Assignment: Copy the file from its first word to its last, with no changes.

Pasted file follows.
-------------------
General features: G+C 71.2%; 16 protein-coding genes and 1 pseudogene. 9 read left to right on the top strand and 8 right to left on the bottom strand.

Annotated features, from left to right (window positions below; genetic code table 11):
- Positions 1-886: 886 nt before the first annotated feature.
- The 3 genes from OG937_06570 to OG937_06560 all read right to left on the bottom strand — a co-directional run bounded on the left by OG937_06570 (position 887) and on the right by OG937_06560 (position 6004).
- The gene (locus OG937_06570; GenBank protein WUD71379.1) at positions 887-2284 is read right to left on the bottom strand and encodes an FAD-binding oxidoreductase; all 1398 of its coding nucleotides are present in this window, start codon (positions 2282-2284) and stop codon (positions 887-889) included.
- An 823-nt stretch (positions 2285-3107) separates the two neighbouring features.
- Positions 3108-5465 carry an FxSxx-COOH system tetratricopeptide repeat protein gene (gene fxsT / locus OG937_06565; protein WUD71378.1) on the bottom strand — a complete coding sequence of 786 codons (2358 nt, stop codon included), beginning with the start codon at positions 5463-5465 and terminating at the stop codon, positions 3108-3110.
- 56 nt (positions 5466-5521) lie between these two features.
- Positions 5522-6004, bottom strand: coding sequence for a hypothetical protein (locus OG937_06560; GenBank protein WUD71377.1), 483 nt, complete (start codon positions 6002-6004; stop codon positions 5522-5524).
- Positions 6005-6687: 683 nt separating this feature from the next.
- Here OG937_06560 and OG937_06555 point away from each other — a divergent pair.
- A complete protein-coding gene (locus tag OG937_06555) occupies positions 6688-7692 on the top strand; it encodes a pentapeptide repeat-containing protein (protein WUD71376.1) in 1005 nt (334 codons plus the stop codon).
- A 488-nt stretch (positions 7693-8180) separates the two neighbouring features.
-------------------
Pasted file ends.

General features: G+C 71.2%; 16 protein-coding genes and 1 pseudogene. 9 read left to right on the top strand and 8 right to left on the bottom strand.

Annotated features, from left to right (window positions below; genetic code table 11):
- Positions 1-886: 886 nt before the first annotated feature.
- The 3 genes from OG937_06570 to OG937_06560 all read right to left on the bottom strand — a co-directional run bounded on the left by OG937_06570 (position 887) and on the right by OG937_06560 (position 6004).
- The gene (locus OG937_06570; GenBank protein WUD71379.1) at positions 887-2284 is read right to left on the bottom strand and encodes an FAD-binding oxidoreductase; all 1398 of its coding nucleotides are present in this window, start codon (positions 2282-2284) and stop codon (positions 887-889) included.
- An 823-nt stretch (positions 2285-3107) separates the two neighbouring features.
- Positions 3108-5465 carry an FxSxx-COOH system tetratricopeptide repeat protein gene (gene fxsT / locus OG937_06565; protein WUD71378.1) on the bottom strand — a complete coding sequence of 786 codons (2358 nt, stop codon included), beginning with the start codon at positions 5463-5465 and terminating at the stop codon, positions 3108-3110.
- 56 nt (positions 5466-5521) lie between these two features.
- Positions 5522-6004, bottom strand: coding sequence for a hypothetical protein (locus OG937_06560; GenBank protein WUD71377.1), 483 nt, complete (start codon positions 6002-6004; stop codon positions 5522-5524).
- Positions 6005-6687: 683 nt separating this feature from the next.
- Here OG937_06560 and OG937_06555 point away from each other — a divergent pair.
- A complete protein-coding gene (locus tag OG937_06555) occupies positions 6688-7692 on the top strand; it encodes a pentapeptide repeat-containing protein (protein WUD71376.1) in 1005 nt (334 codons plus the stop codon).
- A 488-nt stretch (positions 7693-8180) separates the two neighbouring features.